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According to history, the introduction of wild herbs, plants, meat from hunted animals and sea foods composed the so called “food revolution” during the Early Woodland era, initially perceived to have existed during 1000 BCE. Later investigations mentioned that a fiber-rich diet consisting mostly of grains were also included as part of the diet of the people during the Early Woodland era, first being seen during 2500 BCE in regions of Chesapeake Bay. Nonetheless, these early regions were usual Archaic territories, with the difference only in the utilization of fundamental ceramic technology.

As such, experts are now restructuring the time to start with not only ceramic technology, but the existence of established communities, extensive burial customs, intensive harvesting of starchy plants, differentiation in social structure, and detailed endeavors, among other elements (Farnsworth, 1986). Majority of these are obvious in the Chesapeake Bay area by 1000 BCE. The Chesapeake Bay culture is the well-known initial Woodland community. In some regions, Deptford ceramic technology existed until ca. 700 CE.

Most communities can be found near the waters, often alongside marshes. Corns and juicy fruits were also eaten, as well as grapes and watermelon. The usual meat being eaten was the meat of a deer. Shellfish was also an essential component of the diet, and various middens are also identified. As was established in the past investigations, one of the main causes for the need to manage the food revolution among the Early Woodland communities in the past was the concept of survival and subsistence which was essential for the stable operations of the community.

Nonetheless, it was very good to view the manner in which various concepts and past studies have been able to motivate the quality of life among Early Woodland communities at present and the policies of community members regarding the types of their food (Tooker, 1980). With the origins of Early Woodland communities being utilized as the foundations for the path where the community will pass and also for the concepts and ideas that will be next to it, it can be viewed that the community’s foods almost all the time had an eternal impact on the population

On the other hand, the late Archaic period was an era of imminent migration of people, even though the numbers of people do not seem to have become limited. In most territories the establishment of burial places decreased significantly, as well as foreign exchange of goods in exotic products (Arnold, 1994). At the same time, archery technologies significantly replaced the utilization of the spear, and agricultural cultivation of maize, beans, and squash was implemented. While significant agricultural production did not start until the Mississippian era, the start of the food revolution significantly relied on plants.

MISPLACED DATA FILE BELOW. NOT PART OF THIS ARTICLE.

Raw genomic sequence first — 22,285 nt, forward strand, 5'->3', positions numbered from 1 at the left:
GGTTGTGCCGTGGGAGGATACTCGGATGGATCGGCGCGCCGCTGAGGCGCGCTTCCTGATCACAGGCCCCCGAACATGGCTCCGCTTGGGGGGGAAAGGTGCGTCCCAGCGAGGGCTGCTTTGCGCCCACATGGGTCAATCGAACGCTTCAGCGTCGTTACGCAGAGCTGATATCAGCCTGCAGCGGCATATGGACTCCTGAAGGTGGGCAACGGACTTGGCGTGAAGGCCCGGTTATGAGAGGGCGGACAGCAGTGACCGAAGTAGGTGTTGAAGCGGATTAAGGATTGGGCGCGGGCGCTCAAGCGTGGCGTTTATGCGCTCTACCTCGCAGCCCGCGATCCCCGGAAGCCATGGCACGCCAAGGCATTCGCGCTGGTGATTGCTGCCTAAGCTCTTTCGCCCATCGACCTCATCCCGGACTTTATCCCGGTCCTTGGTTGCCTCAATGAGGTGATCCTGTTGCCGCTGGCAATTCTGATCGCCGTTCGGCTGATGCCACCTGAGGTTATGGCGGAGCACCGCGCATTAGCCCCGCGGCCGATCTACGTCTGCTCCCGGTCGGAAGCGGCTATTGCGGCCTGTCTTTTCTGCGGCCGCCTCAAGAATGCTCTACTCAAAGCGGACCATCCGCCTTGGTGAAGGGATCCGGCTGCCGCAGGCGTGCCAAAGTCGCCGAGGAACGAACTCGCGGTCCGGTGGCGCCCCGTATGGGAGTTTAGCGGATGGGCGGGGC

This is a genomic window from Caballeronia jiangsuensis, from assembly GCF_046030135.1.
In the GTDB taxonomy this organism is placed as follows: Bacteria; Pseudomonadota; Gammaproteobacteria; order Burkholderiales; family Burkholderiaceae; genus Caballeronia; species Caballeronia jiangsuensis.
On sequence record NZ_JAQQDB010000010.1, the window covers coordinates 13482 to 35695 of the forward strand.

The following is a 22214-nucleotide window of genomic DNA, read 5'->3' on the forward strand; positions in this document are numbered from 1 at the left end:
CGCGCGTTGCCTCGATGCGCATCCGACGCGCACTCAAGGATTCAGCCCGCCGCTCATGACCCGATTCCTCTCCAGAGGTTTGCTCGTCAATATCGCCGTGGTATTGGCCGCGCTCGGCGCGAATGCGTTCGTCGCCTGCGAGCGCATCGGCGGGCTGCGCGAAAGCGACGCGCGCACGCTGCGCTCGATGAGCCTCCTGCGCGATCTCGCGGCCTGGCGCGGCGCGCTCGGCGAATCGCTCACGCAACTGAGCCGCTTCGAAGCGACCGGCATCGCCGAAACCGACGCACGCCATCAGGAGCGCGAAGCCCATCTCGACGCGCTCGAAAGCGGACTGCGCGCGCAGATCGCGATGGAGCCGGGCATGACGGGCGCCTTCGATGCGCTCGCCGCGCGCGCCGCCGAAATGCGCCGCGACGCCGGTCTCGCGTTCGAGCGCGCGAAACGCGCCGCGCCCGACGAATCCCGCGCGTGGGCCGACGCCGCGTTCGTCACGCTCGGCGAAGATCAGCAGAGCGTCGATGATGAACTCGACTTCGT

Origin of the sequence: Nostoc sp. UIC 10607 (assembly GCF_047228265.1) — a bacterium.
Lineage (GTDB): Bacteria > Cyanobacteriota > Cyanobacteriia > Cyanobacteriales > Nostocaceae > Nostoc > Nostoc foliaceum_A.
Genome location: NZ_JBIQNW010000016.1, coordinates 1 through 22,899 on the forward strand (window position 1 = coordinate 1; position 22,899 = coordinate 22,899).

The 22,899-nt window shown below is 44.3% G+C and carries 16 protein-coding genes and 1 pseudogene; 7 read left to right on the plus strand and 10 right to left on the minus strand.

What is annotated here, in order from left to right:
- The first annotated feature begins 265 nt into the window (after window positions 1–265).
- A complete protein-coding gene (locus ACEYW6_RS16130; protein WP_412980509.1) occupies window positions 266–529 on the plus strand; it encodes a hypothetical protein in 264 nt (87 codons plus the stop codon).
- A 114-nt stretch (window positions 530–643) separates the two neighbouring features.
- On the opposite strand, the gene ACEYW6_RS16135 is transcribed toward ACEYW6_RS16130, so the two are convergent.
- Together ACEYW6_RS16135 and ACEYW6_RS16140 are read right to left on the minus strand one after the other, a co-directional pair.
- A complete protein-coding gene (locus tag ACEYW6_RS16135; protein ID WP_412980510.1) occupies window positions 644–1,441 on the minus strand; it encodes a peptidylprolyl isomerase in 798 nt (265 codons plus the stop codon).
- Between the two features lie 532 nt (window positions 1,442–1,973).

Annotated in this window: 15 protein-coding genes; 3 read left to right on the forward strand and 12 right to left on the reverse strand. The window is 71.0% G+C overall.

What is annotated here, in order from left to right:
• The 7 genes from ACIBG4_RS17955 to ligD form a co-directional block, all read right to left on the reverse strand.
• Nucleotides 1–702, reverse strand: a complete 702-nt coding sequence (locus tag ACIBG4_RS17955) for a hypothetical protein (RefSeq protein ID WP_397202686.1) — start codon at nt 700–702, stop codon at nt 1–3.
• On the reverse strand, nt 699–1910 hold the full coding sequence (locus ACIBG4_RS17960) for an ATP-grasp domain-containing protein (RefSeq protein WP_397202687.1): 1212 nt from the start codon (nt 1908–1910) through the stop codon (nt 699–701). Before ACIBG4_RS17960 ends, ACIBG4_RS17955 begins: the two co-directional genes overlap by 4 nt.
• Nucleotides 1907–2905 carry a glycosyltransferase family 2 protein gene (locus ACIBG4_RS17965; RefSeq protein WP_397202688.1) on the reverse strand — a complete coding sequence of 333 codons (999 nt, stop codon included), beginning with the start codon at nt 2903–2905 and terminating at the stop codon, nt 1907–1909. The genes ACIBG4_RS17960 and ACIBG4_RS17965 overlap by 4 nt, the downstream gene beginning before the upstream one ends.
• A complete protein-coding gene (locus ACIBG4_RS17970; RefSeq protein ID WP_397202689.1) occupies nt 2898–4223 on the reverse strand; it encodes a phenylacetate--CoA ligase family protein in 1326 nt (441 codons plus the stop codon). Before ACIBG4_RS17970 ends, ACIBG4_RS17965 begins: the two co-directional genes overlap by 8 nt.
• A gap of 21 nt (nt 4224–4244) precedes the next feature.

The relationship of the vegetables such as maize, beans, and squash are most the time connected to the concern of the people to eat healthy foods (Merrill, 2001). It has been proven that the concept of health was an initiative by the Archaic people and societies to gain an initiative on the community in an action to dominate and to understand it. Even though anthropology has proved various studies regarding the origins of vegetables such as maize, beans, and squash, various understanding concerning the food revolution among the late Archaic communities remains existent.

The late Archaic communities faced various challenges and obstacles in the advent of the food revolution. But ultimately, there have been major developments that have evolved from these challenges. These are: (a) the need for proper subsistence systems and policies; (b) the need for initiatives from the community members to cultivate plants hunt for food; (c) increased responsibilities from the leaders and the people ;(d) re-evaluation of the ideas of settlements and subsistence (Pauketat, 2004). Also, the types of food have gradually changed from a meat-based to a plant-based type. References Arnold, J, 1994.

The Holdener Site: Late Woodland, Emergent Mississippian, and Mississippian Occupations in the American Bottom Uplands. Illinois Transportation Farnsworth, K, 1986. Early Woodland Archaeology. Center for Amer Archeology Pr Merrill, Y, 2001. Hands-On America Vol. 1: Art Activities About Vikings, Explorers, Woodland Indians and Colonial Life. Kits Publishing Pauketat, T, 2004. Ancient Cahokia and the Mississippians. Cambridge University Press Tooker, E, 1980. Native North American Spirituality of the Eastern Woodlands: Sacred Myths, Dreams, Visions, Speeches, Healing Formulas, Rituals and Ceremonials. Paulist Press

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